How to Run a Side Project When You Don’t Have Time for Side Projects

I’m beyond thrilled to have had the chance to write for the Trello blog. Big thanks to Lauren and the team for letting me ramble on about how I approach side projects.

Content Tips for Busy People: 30 Content Marketing Tips You Can Implement in an Afternoon

I really wanted this to be a 30,000-word guide to content marketing.

#1 on Google.

1000s of social shares.

Linked to by Copyblogger’s Brian Clark!

And the more and more I thought about it — and the more and more I’ve been amazed at the 30,000-word content marketing resources currently out there — I came around to this one small thought:

What’s the best way I can help you have the biggest impact on your content today?

For me, I tend to get my best, most actionable insights in bite-sized snippets. One of my favorite newsletters is from 500 Distro, a newsletter called #DistroSnack where each daily email is bite-sized — 50 words or less, plus a GIF. So …

I would love to help you, today, in 50 words or less, plus a GIF.

It might not be an email newsletter series (yet), but it is a post that you can skim and grab a nugget, or bookmark and revisit. Actionable snacks galore. :)

Thanks for the chance to share these tips with you. Thanks for reading!

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7 Solid-Gold Copywriting Tips for Growth Hackers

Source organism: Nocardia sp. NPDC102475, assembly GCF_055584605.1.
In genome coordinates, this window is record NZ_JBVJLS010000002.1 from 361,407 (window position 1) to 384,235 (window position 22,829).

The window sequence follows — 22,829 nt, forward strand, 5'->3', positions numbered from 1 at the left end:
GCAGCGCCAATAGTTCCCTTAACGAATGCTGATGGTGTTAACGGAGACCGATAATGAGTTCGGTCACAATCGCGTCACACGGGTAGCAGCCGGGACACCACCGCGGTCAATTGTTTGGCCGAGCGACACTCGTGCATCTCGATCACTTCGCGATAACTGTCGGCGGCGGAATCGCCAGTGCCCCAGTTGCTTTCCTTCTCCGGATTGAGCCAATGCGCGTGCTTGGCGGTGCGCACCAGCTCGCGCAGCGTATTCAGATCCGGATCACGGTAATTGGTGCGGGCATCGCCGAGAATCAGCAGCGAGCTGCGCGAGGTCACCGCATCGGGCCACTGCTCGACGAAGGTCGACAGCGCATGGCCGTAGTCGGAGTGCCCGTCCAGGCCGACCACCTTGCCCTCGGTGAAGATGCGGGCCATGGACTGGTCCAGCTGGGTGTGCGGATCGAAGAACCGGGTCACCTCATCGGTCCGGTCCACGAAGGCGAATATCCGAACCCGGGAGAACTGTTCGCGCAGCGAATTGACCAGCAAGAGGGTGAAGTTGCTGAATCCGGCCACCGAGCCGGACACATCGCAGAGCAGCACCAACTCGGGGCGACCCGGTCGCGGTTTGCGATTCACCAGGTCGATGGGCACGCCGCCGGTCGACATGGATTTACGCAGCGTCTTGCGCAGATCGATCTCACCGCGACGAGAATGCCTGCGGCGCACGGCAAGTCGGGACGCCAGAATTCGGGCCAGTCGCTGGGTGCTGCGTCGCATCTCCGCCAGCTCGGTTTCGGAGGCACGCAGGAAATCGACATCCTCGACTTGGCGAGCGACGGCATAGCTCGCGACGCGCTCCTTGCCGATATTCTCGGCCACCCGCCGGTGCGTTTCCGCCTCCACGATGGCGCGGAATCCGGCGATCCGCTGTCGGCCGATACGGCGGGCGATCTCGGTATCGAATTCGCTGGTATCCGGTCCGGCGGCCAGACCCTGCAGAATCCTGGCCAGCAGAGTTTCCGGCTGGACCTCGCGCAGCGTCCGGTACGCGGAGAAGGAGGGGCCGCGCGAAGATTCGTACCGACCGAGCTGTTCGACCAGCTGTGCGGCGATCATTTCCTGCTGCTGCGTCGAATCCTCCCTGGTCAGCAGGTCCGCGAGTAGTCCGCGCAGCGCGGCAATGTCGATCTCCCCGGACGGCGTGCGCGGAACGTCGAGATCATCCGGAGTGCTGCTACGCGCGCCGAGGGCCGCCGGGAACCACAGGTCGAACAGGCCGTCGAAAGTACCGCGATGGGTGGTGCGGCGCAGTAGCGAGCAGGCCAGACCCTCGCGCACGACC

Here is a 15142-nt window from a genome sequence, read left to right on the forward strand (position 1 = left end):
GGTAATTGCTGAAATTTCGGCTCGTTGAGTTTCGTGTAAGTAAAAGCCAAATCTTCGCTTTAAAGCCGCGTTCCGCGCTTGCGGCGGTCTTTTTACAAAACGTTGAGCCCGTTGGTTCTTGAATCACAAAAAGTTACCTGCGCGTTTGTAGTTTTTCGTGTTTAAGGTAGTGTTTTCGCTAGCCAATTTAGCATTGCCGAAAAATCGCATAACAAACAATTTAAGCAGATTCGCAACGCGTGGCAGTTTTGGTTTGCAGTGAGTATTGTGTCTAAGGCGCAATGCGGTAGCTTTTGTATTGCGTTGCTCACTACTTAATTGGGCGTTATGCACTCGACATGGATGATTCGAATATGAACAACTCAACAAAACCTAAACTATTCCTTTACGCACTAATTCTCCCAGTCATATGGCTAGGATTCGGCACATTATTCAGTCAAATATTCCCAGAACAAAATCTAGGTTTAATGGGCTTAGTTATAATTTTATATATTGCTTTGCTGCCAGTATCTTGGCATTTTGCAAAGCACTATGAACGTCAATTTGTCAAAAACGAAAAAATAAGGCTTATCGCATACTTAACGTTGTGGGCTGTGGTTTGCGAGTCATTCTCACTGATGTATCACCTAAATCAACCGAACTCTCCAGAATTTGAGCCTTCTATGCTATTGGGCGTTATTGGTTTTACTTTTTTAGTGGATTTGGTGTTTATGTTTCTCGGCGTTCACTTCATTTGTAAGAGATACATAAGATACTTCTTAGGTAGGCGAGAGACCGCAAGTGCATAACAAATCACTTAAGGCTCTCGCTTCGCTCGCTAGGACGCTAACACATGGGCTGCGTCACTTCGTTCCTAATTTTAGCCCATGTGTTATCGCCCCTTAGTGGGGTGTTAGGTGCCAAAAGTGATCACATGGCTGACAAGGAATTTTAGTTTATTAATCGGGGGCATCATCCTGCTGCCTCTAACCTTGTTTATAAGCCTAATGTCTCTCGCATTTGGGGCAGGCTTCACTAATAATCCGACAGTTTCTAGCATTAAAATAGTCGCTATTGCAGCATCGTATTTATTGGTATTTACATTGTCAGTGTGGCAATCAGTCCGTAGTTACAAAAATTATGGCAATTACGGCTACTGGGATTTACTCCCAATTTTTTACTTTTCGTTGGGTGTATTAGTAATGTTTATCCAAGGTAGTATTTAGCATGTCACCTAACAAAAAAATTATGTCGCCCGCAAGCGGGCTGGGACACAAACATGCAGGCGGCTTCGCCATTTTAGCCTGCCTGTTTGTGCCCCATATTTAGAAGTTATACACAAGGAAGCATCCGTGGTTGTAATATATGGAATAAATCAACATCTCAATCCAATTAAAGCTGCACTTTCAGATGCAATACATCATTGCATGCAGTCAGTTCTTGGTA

Big thanks to Brian and the Autopilot team for letting me ramble a bit about my favorite copywriting tips. I’ve already found myself going back to this post for the info on customer development questions. Guest posting = Evernote!

You Want to Write Every Day? Try These 7 Easy Tips

You are a comet streaking through the sky, a firework, a home run, a standing ovation inside a volcano. You are hope and faith and love and courage  and everything good in the world.

You want to write every day?

Yes! Yes! Yes!


I’ve got just the seven-day course to get you going.


Get the Free Course

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How to Get the Content Marketing Job You’ve Always Wanted

It was impossible for me to dream of being in content marketing when I grew up because content marketing didn’t exist. Blogs didn’t exist. High speed Internet didn’t exist. (Yay, modems!)

All this came into being after I had already grown up and after I had walked down a career path (journalism!) or two (veterinarian!).

I came into content marketing thanks to the generosity, patience, and grace of others.

Looking back on it now, I feel incredibly fortunate to be in this position—and completely open to sharing every little detail of how I got there.

Are you interested in getting into content marketing? I hope you’ll find some helpful tips here.

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What Is Growth Hacking? Getting to Know the Elusive Growth Hacking Marketer

Ryan Holiday’s Growth Hacker Marketing  goes into great detail to describe what it is that a growth hacker actually does (my translation: he or she combines data with marketing and is able to ship, test, and analyze everything on his or her own).

What I found really useful was seeing what a growth hacker process might actually look like:

  • they merged marketing into their product development;
  • they kicked off growth with early adopters;
  • they added viral elements;
  • and then they relentlessly repeated these cycles, always guided by the data, with an eye toward optimization.

Cool! I can do that!